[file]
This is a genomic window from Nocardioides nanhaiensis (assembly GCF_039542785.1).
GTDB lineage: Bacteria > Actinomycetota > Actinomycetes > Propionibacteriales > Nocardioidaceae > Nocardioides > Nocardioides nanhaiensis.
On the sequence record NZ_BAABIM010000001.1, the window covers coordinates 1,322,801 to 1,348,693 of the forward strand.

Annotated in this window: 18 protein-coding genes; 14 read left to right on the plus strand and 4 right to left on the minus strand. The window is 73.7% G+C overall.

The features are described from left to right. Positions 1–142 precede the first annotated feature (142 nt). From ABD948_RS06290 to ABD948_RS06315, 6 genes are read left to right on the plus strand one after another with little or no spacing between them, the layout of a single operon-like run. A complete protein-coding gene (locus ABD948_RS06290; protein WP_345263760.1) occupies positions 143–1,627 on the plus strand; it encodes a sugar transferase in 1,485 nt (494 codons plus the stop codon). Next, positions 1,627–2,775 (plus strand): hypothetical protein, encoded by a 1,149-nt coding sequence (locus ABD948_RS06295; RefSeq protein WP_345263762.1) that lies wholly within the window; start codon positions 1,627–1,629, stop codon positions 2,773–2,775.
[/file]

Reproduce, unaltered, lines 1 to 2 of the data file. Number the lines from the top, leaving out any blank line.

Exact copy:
This is a genomic window from Nocardioides nanhaiensis (assembly GCF_039542785.1).
GTDB lineage: Bacteria > Actinomycetota > Actinomycetes > Propionibacteriales > Nocardioidaceae > Nocardioides > Nocardioides nanhaiensis.